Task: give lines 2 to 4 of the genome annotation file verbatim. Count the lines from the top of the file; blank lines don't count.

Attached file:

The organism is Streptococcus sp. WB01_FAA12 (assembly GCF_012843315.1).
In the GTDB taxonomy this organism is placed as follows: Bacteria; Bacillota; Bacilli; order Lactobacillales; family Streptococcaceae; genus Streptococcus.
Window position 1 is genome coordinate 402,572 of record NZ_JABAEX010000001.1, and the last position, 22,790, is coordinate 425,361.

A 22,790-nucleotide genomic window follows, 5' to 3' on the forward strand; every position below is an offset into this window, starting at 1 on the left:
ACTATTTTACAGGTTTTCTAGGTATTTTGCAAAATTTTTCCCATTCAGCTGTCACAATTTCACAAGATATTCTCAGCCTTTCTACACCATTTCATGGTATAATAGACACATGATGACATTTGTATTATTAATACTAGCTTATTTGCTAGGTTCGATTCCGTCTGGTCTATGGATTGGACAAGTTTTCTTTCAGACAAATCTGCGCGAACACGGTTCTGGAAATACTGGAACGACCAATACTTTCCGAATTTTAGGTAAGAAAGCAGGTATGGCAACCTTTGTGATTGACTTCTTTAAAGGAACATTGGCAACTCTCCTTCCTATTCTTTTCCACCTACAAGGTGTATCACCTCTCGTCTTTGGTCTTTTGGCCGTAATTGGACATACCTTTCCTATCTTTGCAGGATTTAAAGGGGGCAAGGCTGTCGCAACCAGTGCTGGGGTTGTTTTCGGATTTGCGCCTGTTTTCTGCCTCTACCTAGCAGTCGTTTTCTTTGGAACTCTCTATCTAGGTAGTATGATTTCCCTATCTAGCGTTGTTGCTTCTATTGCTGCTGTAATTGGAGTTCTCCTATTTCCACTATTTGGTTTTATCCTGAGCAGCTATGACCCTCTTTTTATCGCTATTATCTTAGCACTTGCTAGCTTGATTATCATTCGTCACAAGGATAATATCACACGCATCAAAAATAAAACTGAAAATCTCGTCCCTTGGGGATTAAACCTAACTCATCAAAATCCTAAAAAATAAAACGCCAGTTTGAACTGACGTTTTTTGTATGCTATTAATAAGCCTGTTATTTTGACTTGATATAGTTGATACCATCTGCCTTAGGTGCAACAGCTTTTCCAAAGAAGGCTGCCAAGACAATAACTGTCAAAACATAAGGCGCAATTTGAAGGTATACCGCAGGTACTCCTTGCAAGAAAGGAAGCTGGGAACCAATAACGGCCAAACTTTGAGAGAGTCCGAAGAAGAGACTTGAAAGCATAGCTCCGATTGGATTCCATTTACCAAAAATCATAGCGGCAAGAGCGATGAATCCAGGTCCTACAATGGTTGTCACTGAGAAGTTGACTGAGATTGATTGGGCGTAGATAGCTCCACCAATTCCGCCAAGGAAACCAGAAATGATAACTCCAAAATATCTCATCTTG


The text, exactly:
In the GTDB taxonomy this organism is placed as follows: Bacteria; Bacillota; Bacilli; order Lactobacillales; family Streptococcaceae; genus Streptococcus.
Window position 1 is genome coordinate 402,572 of record NZ_JABAEX010000001.1, and the last position, 22,790, is coordinate 425,361.

A 22,790-nucleotide genomic window follows, 5' to 3' on the forward strand; every position below is an offset into this window, starting at 1 on the left: